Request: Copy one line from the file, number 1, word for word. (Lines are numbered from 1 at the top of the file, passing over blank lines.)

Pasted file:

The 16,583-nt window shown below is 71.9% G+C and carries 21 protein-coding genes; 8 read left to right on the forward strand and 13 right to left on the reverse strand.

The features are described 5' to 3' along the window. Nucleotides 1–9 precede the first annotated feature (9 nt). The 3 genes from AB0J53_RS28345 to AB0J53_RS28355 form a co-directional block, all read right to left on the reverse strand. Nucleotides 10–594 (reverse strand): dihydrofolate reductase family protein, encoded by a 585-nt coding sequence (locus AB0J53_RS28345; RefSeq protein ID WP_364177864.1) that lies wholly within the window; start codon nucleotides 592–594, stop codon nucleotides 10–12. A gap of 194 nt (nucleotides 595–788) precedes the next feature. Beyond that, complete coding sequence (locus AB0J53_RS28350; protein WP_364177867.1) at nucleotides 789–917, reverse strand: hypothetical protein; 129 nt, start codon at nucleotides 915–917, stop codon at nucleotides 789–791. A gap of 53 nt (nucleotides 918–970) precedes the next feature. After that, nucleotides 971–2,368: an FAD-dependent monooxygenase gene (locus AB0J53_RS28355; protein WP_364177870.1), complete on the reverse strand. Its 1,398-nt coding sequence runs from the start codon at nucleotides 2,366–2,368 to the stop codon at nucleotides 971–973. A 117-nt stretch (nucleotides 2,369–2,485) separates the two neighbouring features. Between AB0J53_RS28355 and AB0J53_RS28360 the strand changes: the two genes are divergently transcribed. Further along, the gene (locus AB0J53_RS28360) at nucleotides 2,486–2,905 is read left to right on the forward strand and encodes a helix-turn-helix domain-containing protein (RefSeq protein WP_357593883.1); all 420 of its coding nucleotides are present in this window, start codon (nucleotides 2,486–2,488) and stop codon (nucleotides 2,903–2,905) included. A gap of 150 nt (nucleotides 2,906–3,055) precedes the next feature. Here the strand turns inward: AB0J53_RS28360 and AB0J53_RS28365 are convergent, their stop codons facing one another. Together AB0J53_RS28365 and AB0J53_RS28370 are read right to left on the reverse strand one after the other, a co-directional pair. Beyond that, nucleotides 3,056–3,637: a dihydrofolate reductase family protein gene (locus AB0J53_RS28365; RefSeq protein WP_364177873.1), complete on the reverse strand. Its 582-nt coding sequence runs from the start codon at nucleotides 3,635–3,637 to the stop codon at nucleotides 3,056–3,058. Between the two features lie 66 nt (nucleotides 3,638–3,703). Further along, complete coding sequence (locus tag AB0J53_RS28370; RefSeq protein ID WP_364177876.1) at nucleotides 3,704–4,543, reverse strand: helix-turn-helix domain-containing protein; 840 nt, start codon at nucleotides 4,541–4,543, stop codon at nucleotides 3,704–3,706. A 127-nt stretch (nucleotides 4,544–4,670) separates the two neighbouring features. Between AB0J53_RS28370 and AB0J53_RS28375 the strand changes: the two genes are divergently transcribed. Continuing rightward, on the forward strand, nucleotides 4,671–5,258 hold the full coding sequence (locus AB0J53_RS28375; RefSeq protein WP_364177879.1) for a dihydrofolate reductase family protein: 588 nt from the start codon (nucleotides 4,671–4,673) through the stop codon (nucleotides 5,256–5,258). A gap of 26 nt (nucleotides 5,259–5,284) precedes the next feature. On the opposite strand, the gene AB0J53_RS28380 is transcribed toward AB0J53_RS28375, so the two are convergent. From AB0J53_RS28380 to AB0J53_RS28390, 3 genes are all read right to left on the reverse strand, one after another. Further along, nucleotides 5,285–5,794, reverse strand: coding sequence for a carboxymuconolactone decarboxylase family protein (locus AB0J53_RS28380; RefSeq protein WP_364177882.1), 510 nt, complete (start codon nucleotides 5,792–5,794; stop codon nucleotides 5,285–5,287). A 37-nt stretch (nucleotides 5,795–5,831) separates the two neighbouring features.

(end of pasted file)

The 16,583-nt window shown below is 71.9% G+C and carries 21 protein-coding genes; 8 read left to right on the forward strand and 13 right to left on the reverse strand.